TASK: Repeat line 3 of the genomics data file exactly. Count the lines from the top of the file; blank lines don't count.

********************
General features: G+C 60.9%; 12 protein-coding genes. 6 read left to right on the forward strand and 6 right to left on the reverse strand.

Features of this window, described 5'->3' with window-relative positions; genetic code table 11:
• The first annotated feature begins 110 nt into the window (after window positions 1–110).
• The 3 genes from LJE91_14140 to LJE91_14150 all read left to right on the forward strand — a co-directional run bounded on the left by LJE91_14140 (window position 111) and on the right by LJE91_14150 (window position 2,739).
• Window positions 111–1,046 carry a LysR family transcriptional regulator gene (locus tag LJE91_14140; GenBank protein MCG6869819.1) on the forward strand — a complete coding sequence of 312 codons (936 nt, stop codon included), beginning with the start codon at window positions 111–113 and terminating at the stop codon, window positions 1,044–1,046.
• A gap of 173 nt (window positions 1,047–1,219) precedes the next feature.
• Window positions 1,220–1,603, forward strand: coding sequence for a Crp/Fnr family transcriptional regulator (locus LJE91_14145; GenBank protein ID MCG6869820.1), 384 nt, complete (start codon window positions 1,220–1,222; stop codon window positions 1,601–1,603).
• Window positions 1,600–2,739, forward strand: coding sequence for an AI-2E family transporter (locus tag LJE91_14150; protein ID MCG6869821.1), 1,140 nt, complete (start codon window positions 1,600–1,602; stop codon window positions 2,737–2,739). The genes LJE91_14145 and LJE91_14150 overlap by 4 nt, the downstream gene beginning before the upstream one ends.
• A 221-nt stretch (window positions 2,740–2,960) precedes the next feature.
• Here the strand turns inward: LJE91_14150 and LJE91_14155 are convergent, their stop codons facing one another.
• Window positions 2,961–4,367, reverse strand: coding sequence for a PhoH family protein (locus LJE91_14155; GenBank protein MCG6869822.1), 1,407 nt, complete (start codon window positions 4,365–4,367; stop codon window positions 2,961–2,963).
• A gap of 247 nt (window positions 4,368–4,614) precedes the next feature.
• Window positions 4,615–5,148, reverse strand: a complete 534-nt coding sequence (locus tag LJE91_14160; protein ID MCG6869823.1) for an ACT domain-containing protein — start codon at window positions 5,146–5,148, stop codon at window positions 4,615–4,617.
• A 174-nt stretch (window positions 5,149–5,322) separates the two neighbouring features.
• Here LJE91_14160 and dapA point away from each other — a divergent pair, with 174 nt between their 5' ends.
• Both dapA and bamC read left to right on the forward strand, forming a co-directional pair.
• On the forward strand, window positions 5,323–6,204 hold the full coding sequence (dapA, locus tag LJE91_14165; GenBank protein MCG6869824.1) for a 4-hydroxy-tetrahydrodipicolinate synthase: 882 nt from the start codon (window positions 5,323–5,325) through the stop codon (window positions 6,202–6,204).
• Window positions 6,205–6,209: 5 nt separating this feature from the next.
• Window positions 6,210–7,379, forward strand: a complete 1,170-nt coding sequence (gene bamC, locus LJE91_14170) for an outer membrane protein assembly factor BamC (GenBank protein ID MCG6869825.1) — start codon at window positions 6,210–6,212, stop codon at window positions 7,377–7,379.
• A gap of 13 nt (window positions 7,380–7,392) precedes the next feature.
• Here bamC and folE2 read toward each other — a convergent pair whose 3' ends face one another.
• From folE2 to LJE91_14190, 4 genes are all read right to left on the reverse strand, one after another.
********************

• The first annotated feature begins 110 nt into the window (after window positions 1–110).